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Tight governor’s race has national implications

An April 24 poll from Mason-Dixon Polling & Research, Inc. showed that Scott and Crist were tied at 42 percent with Libertarian candidate Adrian Wyllie at 4 percent and 12 percent of those polled being undecided.

Lynn University (Boca Raton) Coordinator of American Studies Robert Walker said the governor’s race is a tight 50/50 race that “will go down to the wire.”

Crist’s biggest advantage is his likability and he remains “reasonably popular,” especially among Independents, he said.

Scott’s biggest advantage is the money he has raised, Walker noted. He is shattering fundraising records and has been spending millions of dollars in advertising in the past six months, Walker said.

All of Scott’s spending hasn’t made him necessarily more popular, Walker said, but has brought Crist down, Walker believes.

“The governor’s race in Florida in 2014 this fall will be the single most expensive race in the United States, no doubt about it,” Walker declared. It’s also the most important midterm race, he believes.

“The old saying that the road to the White House runs through Florida is true,” he said. Since 1960, the candidate who won Florida won the presidential race in all but one election. Since 1924, except for two instances, the candidate who won Florida won the presidential election, he said.

University of South Florida political science professor Susan MacManus also said the Sunshine State’s gubernatorial election is a “highly nationalized race” with a lots of money coming from outside the state.

A good prelude to this was the U.S. House of Representatives District 13 special election on March 11 in Pinellas County, she said. Jeb Bush recorded an advertisement for Republican candidate David Jolly while Bill Clinton recorded an automated call out message for Democrat Alex Sink.

MacManus believes that shows Republicans and Democrats “have one eye on this year’s election and the other eye on the 2016 presidential race.”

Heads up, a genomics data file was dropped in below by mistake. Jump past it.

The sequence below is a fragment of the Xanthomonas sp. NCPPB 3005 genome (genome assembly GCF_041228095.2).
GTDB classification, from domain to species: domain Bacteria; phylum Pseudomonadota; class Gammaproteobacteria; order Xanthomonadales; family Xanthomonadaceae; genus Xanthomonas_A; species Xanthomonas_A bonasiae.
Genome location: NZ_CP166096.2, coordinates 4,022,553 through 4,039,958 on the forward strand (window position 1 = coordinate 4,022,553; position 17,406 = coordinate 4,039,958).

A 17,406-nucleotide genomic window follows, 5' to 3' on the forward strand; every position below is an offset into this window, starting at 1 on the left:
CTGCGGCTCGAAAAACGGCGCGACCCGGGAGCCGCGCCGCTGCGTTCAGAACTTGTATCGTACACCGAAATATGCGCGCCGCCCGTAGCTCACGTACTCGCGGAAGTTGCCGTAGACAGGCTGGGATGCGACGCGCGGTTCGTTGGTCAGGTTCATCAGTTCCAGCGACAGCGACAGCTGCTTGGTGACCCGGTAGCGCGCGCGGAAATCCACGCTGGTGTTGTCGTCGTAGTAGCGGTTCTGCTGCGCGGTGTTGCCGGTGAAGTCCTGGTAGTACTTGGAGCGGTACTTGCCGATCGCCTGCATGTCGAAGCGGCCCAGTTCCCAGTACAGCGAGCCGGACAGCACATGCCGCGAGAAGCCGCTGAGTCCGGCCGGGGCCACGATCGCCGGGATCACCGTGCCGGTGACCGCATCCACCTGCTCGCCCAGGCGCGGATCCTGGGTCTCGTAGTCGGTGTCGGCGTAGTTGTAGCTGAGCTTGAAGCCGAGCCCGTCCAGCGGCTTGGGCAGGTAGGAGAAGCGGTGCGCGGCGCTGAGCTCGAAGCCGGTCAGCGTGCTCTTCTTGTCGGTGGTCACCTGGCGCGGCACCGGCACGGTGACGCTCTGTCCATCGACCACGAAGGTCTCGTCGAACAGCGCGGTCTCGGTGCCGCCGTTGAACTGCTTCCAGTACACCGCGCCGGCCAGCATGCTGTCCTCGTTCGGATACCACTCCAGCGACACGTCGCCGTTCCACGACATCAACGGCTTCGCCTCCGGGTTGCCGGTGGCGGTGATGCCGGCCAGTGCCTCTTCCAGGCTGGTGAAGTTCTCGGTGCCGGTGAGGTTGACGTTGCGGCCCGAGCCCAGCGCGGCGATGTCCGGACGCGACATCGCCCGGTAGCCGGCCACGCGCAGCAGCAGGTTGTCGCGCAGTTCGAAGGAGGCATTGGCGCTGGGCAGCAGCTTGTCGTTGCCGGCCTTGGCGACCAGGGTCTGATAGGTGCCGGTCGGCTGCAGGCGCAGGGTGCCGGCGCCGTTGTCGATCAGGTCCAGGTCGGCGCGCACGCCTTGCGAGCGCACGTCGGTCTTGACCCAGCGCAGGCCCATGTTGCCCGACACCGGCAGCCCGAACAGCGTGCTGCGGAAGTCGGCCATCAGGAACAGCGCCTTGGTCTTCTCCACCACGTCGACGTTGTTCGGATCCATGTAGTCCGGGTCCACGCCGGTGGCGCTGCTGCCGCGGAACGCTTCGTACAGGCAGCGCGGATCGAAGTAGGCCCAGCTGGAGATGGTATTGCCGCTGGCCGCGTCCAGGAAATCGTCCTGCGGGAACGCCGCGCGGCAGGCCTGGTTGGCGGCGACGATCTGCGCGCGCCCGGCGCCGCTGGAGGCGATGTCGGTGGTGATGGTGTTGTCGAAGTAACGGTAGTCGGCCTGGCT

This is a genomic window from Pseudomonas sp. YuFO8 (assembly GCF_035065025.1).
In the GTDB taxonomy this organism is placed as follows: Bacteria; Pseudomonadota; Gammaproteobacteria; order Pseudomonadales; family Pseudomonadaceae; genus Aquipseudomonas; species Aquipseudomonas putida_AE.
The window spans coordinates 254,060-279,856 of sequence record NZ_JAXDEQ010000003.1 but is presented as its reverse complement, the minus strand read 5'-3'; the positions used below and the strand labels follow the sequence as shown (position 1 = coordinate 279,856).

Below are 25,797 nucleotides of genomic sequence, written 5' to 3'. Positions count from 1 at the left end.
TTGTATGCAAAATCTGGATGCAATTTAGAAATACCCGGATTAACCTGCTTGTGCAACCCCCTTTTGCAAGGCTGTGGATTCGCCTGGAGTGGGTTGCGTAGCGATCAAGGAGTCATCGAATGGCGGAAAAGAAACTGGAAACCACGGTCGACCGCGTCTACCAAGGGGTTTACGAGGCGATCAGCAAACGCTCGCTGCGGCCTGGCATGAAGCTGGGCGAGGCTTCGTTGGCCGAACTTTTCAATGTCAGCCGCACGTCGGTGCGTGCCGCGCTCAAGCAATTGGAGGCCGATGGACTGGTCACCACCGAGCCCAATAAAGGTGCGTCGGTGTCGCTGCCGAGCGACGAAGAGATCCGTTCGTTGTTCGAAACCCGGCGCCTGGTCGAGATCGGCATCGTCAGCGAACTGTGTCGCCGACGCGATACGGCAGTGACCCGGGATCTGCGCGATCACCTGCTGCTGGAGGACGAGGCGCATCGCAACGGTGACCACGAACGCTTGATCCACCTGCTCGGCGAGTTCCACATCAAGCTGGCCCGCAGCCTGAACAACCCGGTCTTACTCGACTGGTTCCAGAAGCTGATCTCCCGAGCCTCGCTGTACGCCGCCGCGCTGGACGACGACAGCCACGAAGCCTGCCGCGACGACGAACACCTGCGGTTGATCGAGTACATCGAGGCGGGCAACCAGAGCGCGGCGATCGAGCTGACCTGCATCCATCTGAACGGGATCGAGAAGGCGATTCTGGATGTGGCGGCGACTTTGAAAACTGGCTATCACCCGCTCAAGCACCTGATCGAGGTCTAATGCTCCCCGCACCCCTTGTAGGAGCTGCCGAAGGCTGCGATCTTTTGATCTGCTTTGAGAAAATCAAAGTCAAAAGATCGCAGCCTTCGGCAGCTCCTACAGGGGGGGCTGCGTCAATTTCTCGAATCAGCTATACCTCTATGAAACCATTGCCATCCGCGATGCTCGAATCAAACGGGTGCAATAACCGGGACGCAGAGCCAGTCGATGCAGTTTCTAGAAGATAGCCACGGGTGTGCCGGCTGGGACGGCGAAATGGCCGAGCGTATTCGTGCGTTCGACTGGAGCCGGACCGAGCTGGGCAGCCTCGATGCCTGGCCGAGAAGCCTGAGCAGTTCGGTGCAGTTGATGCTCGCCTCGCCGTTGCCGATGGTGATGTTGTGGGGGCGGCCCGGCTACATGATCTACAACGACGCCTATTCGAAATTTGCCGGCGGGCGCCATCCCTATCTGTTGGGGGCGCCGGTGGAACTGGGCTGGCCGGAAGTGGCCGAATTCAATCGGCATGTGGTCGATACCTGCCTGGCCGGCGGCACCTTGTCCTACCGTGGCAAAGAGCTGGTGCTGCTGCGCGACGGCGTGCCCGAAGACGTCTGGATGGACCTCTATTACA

The governor’s race is tight because Florida is a politically divided state, she said. For example, the 2010 governor’s race was the closest in the state’s history.

Scott defeated Sink by less than 70,000 votes out of 5.3 million cast. In the 2012 presidential race, Barack Obama beat Mitt Romney by only .9 percent of the vote, MacManus said.

Walker also described Florida as a national “bell weather” with north Florida resembling the southern U.S. politically, and south Florida the north. The east and Gulf coasts are different and central Florida is agricultural, Walker added.

Every major demographic is also represented in big numbers in Florida, he said, blacks, Latinos, Jewish, elderly, veterans and active duty military.

Florida may be the fourth largest state in the country, but it is the largest swing state, Walker said. The three larger states, California, New York and Texas, are not in play for the presidential election.

“We know already that Texas will vote Republican in 2016 and New York and California will vote Democratic,” he said.

So with Florida’s 29 electorial votes at stake, outside money is pouring in, Walker said.

Prominent Democrats and Republicans have campaigned in the state and will continue to support their party’s gubernatorial candidates.

“They know if you have the governor’s office it can provide an advantage in 2016,” he said. “For that reason Hillary Clinton has been paying attention to Florida. She knows that if Charlie Crist is in office that can help her in 2016.”

While it is widely speculated that Clinton will run she has not formally announced her candidacy.

MacManus believes voter turnout will be important this year.

The young vote helped “thrust Obama to the victory lane” in Florida, she said, but they have a history of not turning out in midterm (non-presidential) elections and the same is true of minorities and single women, she said.

Republican candidates, such as Scott, count on support from suburbanites, including suburban women who, at the last minute, changed their support from Romney to Obama, MacManus noted.

“Both parties know that midterm turnout goes down a lot for the younger voters, which means the older voters will make up a larger portion of the actual voters,” she said.


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